This GovTech Startup Leads Its Industry by Putting Clients in the Spotlight
Liz Fischer is the Chief Marketing Officer at CityBase, a tech firm that works with government and utility clients to integrate with client databases through their unified API.
Read on for a transcript of her presentation from our April 16, 2019 Here’s How Startup Marketing Conference, where she describes how CityBase put their clients in the spotlight to become a leader in their industry.
I think that this is a relevant topic to really anyone because it's really about like an ethos and an approach to marketing that is kind of agnostic to what segment you're in – what industry you are in – as long as you have clients.
CityBase is a company that transforms the customer experience of government and utilities. Our clients are people who work in government and who work in utilities.
The way that they provide customer experience – you feel it in every way from pulling a permit to a paying parking ticket to essentially saving money on your property tax bill. We provide software to make all of that easier in the way that people want to do business with government.
You could also consider us B2B. Rather than business to business, we're selling directly to the public sector, but that does have some variation to how you might approach this for B2C.
I started in higher ed, so I have a background doing higher ed marketing communications. I worked for the University of Chicago for a long time. I think that where that's relevant is that I was used to telling really big stories.
If you are familiar with how the University of Chicago presents itself, they're very ambitious. They're very intellectual. They have very altruistic messaging. I was used to telling really big stories and carried that over to working with CityBase, even though they were a really young company when I joined.
I think the other part that's relevant about my background is also relevant to a lot of people on our team, which is that they're drawn to City Base because they work for the public sector.
We work with public servants who really care about the people that they serve and in doing good work. That's usually why they chose their career path.
I told you a little about the background of the company when I joined. When I joined we were very payment focused. We still are.
A lot of our work is in government and utility payments. You might experience it by paying a utility bill, a parking citation, or a property tax – either online or if you're a cash payer, paying at a kiosk.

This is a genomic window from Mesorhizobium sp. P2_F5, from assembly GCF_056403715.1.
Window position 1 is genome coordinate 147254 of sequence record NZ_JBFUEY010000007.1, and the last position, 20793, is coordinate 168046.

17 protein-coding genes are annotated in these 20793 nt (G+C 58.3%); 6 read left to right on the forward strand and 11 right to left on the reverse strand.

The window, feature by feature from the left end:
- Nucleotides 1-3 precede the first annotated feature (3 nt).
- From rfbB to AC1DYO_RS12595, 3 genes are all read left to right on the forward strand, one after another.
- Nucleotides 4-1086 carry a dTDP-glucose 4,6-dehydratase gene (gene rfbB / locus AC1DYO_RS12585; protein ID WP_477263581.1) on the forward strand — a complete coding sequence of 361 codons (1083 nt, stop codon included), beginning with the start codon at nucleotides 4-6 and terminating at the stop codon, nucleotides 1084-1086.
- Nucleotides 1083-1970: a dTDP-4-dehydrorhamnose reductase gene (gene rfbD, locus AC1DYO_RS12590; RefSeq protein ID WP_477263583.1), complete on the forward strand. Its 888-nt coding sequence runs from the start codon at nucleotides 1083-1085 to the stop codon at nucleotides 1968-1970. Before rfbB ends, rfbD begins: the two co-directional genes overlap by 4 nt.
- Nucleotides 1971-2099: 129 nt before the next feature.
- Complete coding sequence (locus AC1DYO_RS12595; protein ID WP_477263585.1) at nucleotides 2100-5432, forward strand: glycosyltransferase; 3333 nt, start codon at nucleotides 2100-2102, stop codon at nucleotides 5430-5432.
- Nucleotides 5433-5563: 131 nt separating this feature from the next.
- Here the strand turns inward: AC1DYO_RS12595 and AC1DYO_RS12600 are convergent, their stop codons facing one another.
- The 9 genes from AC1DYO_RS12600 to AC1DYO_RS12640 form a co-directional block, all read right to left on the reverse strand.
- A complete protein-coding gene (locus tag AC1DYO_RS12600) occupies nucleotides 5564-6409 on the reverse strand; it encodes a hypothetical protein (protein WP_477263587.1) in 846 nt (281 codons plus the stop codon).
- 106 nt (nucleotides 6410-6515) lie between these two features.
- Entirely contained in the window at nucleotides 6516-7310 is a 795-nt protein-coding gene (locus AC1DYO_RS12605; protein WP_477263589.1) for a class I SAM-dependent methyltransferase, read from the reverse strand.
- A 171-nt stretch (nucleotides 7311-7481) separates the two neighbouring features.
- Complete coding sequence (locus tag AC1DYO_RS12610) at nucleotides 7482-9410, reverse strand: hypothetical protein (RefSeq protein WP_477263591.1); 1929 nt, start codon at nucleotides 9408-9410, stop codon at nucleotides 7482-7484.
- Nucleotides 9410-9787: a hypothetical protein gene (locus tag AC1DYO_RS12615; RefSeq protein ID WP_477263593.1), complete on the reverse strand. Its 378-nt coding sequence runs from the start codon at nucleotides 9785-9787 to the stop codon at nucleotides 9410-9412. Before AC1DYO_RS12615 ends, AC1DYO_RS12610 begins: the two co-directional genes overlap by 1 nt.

When I joined the company, it was very much low profile. We had a splash page. There was really no public-facing presence. The challenge for me was, how do we build that? And how do we build that in a way that's authentic to the company and authentic to why we're all in this space?
1. We embraced and articulated a big vision
I think that the way that I approach that – which I hope is relevant to you guys – is we embraced and articulated the big vision.
This is coming from a space where we were comfortable telling big stories about our international workers at university, then coming to a technology company and thinking about, “Do we want to talk about the features and functionality of the platform?”
Instead, we wanted to talk about what are the biggest, oldest ambitions of our clients. They are typically to make public service work, make government work, and take away even the headaches that you might experience when you have to go to City Hall to do something when you would far prefer to interact on your phone or interact online.
We built a brand that was really about the future of government and not so much about the software that we provide, but "What does it look like when we're successful?" And thinking about "we" not just as a company but thinking about "we" as our clients.
What we look like when we're successful is that government is efficient and that people have experiences that are unique to their personal profile.
Because we have information across different government agencies about where you live, what your household profile is, what your income is, and whether you have school-aged children, we can be proactive in saying when school applications are due.
2. We recognized that tech is a means to an end
If we have information about your frequency of paying water bills and the amount due, we can also recognize households in crisis and start to say, "Alright, here is a payment plan that you might want to enroll in because we've noticed that you've become late on your bills."
That’s really the type of messaging that we started focusing on really early when we started becoming a more public facing company. And to that point, I think implicit in that is recognizing that tech is a means to enact.
Instead of going heavy on, "What are the features? Where is the button? Is the button red or blue?” No, it's really about, “What does this look like when we're successful?”
It's not really exciting to come into a room and talk about the different programming language that your software is built on or the page flow or how many options you have in the drop down menu.
It's exciting to think about reducing the burden for people to show up at City Hall to make interactions when it's expensive for them to take time off work to interact with the government. It's exciting to think about how we both move into a higher tax space and serve the people – the 20 to 30 percent of people in an urban market– who pay in cash.